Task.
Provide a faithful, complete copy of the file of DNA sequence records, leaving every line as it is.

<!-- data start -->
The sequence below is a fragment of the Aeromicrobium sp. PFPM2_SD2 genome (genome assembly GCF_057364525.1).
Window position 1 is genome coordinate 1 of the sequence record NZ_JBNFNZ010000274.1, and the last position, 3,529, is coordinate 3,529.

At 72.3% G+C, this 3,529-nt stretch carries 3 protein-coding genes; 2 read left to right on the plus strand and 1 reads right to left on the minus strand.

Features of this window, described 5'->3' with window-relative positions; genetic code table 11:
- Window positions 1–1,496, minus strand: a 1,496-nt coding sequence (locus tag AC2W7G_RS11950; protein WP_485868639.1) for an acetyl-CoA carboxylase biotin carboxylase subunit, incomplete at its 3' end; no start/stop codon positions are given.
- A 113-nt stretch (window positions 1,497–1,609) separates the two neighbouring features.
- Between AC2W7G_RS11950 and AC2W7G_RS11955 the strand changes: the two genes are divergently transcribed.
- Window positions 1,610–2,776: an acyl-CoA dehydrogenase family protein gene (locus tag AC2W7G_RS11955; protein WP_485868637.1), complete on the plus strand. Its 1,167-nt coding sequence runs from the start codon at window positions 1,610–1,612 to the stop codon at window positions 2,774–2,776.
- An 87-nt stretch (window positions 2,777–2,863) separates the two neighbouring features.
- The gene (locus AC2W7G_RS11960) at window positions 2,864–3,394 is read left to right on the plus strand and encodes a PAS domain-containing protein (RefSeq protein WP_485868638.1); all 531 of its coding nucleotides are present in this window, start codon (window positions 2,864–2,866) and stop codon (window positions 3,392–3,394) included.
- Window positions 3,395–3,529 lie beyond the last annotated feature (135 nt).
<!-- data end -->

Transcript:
The sequence below is a fragment of the Aeromicrobium sp. PFPM2_SD2 genome (genome assembly GCF_057364525.1).
Window position 1 is genome coordinate 1 of the sequence record NZ_JBNFNZ010000274.1, and the last position, 3,529, is coordinate 3,529.

At 72.3% G+C, this 3,529-nt stretch carries 3 protein-coding genes; 2 read left to right on the plus strand and 1 reads right to left on the minus strand.

Features of this window, described 5'->3' with window-relative positions; genetic code table 11:
- Window positions 1–1,496, minus strand: a 1,496-nt coding sequence (locus tag AC2W7G_RS11950; protein WP_485868639.1) for an acetyl-CoA carboxylase biotin carboxylase subunit, incomplete at its 3' end; no start/stop codon positions are given.
- A 113-nt stretch (window positions 1,497–1,609) separates the two neighbouring features.
- Between AC2W7G_RS11950 and AC2W7G_RS11955 the strand changes: the two genes are divergently transcribed.
- Window positions 1,610–2,776: an acyl-CoA dehydrogenase family protein gene (locus tag AC2W7G_RS11955; protein WP_485868637.1), complete on the plus strand. Its 1,167-nt coding sequence runs from the start codon at window positions 1,610–1,612 to the stop codon at window positions 2,774–2,776.
- An 87-nt stretch (window positions 2,777–2,863) separates the two neighbouring features.
- The gene (locus AC2W7G_RS11960) at window positions 2,864–3,394 is read left to right on the plus strand and encodes a PAS domain-containing protein (RefSeq protein WP_485868638.1); all 531 of its coding nucleotides are present in this window, start codon (window positions 2,864–2,866) and stop codon (window positions 3,392–3,394) included.
- Window positions 3,395–3,529 lie beyond the last annotated feature (135 nt).